There’s an energy that connects and that is shared between all the cities rising upon the sea. People born by the ocean, are often linked to it by an unbreakable bond. They feel the need to see it, to breath the salty air whispering around with every wave, and they miss it whenever it is far.

Sergio Penzo is a Chilean creative director, whose desire to spread this knowledge and awareness gave life to Panthalassa, a journal that discusses contemporary culture and our unique relationship with our oceans. Knowing that he lives in San Sebastian, few steps away from the Bay of Biscay, Spain, comes as no surprise.

Even if his daily life somehow orbits around the sea, it is definitely not completely devoted to it; often around the globe, both working as a creative and seeking beauty and inspiration, Sergio is driven by a powerful curiosity and desire to reach a deeper level of awareness and knowledge, whatever the context and topic is.

There are many ways to connect with this untamable force: one is free diving. The aims and the reasons behind this practice may vary, but the means are the same: hold your breath, focus, and get deep. Everything lasts a matter of minutes, but it is balanced by uncountable days of training.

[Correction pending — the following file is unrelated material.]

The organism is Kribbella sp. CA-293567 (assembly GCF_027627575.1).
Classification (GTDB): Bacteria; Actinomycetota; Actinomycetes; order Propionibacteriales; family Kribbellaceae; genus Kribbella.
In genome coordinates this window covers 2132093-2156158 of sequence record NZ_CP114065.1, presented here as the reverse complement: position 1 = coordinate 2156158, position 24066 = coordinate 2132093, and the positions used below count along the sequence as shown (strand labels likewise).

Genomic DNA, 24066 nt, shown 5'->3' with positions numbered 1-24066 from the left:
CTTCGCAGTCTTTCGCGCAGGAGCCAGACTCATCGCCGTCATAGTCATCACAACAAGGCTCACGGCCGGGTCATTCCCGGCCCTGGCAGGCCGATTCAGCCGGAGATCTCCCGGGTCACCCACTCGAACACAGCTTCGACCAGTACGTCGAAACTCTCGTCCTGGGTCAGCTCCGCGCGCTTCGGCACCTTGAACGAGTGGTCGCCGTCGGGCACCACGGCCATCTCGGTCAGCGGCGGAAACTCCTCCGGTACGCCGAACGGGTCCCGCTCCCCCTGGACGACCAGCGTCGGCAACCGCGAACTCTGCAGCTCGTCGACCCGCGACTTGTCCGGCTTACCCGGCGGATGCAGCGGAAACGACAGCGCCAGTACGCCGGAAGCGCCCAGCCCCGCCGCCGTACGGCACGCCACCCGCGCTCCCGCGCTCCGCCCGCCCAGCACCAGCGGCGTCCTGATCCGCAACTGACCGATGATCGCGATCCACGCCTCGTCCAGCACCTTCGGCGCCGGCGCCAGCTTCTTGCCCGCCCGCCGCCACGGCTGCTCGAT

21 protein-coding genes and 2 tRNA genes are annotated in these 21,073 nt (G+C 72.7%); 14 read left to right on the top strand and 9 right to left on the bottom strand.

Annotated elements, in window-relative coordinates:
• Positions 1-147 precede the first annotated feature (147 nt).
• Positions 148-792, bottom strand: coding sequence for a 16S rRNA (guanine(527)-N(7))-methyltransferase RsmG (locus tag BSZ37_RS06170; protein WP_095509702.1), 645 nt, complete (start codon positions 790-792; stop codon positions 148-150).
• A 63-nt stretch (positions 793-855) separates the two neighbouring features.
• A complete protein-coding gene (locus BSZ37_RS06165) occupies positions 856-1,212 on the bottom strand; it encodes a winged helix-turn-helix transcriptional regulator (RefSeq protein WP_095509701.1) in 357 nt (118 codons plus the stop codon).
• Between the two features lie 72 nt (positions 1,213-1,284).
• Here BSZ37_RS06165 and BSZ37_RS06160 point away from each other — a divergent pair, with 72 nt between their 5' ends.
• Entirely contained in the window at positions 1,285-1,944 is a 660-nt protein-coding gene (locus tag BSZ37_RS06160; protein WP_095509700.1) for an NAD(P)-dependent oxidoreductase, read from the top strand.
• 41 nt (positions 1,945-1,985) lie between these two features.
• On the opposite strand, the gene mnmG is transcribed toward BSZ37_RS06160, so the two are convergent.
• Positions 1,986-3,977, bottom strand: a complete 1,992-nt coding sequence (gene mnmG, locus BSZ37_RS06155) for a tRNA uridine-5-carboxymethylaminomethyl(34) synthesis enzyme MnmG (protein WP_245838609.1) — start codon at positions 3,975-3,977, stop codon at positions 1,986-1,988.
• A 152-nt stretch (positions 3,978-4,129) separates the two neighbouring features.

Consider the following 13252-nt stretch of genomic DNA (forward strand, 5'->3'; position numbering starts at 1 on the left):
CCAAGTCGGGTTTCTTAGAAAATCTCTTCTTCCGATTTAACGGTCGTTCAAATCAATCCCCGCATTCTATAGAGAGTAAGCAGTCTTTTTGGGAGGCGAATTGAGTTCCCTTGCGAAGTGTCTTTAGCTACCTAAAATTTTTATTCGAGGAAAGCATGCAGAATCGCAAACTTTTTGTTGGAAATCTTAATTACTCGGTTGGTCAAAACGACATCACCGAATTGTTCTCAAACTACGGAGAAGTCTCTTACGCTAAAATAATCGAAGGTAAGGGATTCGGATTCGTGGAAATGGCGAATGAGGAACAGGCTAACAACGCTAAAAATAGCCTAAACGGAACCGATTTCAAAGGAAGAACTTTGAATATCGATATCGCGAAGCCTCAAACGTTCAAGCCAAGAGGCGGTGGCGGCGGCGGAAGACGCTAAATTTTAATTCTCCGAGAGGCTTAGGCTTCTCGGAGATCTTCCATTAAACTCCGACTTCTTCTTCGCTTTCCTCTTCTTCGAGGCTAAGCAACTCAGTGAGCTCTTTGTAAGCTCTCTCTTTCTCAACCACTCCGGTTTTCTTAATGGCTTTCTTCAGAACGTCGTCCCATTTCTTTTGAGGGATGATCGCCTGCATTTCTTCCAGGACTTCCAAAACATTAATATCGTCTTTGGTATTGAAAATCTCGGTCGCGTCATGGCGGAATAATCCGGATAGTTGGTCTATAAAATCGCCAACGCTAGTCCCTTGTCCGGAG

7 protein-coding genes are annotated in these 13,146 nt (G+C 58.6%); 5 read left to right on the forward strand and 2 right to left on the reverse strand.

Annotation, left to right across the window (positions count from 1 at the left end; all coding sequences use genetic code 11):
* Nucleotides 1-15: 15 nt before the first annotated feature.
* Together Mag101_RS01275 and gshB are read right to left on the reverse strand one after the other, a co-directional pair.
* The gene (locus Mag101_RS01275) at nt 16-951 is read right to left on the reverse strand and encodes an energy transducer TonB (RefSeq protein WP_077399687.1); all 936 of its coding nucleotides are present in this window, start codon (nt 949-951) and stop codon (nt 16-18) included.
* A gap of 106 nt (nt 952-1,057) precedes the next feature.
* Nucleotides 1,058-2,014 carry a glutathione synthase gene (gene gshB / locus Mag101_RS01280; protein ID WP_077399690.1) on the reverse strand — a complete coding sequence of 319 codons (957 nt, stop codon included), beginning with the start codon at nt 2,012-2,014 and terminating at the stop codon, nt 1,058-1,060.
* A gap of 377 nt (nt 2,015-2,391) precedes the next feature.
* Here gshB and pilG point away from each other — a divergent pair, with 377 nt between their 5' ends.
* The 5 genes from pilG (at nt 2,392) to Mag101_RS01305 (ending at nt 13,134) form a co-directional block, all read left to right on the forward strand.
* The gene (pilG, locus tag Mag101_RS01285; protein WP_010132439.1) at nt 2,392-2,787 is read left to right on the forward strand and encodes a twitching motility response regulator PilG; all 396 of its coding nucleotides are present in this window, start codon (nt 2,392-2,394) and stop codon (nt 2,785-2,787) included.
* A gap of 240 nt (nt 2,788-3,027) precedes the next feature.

Sergio is not a professional diver, he does not do it for hunting, but he is not doing it for the sake of it either. Everything started just by reading a book, even if of course the idea of getting deep inside the sea has never been hostile to him. People get deep into the ocean because they want to see what is beneath the surface, but once they actually reach its depth, they may realize diving has much more to do with themselves, rather than with what is surrounding them.

It is a humble act where a man delivers his body to the sea. Preparation is like meditation: the more you breathe in, the more you focus. Once you start sinking, each movement becomes precious, and every particle of your body is devoted to that very moment. For a small handful of minutes, nothing else exists. 

Whenever you are confronting yourself with something as powerful as the ocean, you need to keep in mind that you are not the host, you are the guest. Every glimpse of control is indeed a gentle license of the sea.